Excerpt from James Berardinelli at ReelViews located HERE

Image :    NOTE: The below Blu-ray captures were taken directly from the Blu-ray disc.

I think Warner's transfer on Blu-ray of The Mission is an adept one. The film has never exported a pristine crispness (perhaps due to mid-80's stock) yet it has tightened up significantly from the strong SD-DVD from 2003. There are dark scenes that can look heavy but there is also a lot of outdoor cinematography (Chris Menges) that is extremely impressive. The dual-layered disc presentation shows softness but this doesn't seem the fault of the 1080P transfer. Colors are well represented an there is a lot of visual beauty in The Mission - looking frequently compelling. There is a bit of depth early on in the film and contrast is quite competently rendered. I don't think The Mission can look demonstratively superior than this - there is no digital manipulation that I can determine and the Blu-ray probably gives a very accurate representation of the theatrical film.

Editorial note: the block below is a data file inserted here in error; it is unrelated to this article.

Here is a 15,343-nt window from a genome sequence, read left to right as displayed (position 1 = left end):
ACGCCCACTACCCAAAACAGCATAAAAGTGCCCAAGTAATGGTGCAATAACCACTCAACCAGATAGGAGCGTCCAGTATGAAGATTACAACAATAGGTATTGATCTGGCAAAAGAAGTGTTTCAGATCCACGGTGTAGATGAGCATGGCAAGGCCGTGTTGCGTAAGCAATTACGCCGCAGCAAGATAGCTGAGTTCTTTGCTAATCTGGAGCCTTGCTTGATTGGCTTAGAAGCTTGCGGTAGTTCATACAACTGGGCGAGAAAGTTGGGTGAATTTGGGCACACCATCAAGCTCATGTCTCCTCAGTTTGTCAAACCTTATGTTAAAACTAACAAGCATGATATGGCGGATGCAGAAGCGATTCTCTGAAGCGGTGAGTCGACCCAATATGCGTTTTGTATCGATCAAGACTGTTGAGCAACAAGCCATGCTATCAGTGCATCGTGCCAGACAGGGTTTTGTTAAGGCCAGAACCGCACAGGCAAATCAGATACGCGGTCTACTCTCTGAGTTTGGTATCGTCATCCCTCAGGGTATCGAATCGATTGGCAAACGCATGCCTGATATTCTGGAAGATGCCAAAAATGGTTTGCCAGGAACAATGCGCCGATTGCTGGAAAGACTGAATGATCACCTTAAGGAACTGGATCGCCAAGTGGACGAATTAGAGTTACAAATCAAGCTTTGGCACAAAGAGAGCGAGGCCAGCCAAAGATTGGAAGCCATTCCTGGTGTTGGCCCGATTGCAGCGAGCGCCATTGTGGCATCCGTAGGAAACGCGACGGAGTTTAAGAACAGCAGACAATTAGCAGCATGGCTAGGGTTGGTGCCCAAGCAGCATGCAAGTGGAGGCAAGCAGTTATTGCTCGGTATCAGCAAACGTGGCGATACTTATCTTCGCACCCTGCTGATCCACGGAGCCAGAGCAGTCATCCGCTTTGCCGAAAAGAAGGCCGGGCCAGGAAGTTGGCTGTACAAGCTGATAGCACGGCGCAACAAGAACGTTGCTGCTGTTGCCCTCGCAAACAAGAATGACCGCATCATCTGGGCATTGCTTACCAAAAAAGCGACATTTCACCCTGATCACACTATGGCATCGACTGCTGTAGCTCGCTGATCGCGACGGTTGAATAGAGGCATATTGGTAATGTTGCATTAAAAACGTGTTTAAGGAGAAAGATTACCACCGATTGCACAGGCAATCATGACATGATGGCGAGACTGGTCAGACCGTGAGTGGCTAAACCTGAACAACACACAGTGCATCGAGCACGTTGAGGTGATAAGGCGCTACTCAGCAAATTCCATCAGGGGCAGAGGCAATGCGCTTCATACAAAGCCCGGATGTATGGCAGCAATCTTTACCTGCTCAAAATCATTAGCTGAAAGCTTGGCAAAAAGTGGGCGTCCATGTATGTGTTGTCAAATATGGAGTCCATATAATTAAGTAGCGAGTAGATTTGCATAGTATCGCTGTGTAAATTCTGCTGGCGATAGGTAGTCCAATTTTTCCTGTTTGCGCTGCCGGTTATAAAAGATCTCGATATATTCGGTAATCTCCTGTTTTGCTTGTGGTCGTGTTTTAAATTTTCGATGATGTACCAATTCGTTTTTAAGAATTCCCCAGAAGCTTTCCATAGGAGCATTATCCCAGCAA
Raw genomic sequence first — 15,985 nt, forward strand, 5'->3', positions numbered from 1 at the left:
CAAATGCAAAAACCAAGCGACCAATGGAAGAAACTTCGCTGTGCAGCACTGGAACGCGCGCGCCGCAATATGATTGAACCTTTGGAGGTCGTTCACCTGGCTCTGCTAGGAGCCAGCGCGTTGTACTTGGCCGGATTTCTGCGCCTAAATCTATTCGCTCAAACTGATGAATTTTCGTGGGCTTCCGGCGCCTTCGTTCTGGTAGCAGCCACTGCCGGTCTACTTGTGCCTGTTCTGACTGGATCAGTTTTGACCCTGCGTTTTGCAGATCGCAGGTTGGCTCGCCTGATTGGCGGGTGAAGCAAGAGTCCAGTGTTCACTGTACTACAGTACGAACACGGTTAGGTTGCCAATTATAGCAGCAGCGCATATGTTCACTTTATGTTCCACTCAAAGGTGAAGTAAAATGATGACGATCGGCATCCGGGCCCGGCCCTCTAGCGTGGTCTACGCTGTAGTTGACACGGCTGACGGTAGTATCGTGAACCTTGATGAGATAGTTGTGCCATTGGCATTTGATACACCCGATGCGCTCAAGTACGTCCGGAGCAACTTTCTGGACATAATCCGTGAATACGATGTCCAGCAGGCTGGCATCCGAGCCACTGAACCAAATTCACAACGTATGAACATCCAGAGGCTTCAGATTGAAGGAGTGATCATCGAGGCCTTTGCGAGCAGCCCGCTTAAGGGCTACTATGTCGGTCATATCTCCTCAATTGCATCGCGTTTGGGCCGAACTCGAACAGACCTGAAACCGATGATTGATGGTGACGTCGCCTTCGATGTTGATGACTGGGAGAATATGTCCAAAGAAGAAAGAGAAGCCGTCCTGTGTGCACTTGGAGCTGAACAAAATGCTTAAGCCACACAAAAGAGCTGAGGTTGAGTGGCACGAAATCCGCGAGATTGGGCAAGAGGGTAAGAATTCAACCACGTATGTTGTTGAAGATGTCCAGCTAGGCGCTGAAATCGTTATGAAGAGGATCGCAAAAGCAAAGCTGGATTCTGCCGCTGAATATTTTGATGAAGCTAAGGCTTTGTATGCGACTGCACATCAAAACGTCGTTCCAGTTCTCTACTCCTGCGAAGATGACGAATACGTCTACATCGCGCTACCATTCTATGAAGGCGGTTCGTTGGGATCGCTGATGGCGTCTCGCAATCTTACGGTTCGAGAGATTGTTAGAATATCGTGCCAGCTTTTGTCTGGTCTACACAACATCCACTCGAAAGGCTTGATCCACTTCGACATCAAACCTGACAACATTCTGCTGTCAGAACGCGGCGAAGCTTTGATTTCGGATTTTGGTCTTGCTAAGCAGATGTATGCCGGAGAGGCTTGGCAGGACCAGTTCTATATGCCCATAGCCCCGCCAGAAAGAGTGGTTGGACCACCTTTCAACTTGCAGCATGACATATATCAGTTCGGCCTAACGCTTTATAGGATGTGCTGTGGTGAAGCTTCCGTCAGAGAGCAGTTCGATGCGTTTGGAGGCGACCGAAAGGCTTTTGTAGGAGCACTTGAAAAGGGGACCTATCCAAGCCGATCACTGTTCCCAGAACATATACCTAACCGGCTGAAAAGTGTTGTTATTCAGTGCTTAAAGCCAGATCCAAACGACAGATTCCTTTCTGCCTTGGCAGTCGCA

Audio :

Notably, Ennio Morricone's score is well supported with a DTS-HD Master 5.1 at 3747 kbps. This would be the highlight of the audio presentation although there are some mild separations with the many waterfall scenes in the first 1/2 of the film. Like the image it doesn't have a crispness that some might expect but there is depth and I suspect that it has never sounded this good - even on the SACD of the film's soundtrack that has floated around since 1993. There are optional subtitles and my Momitsu has identified it as being a region FREE disc playable on Blu-ray machines worldwide.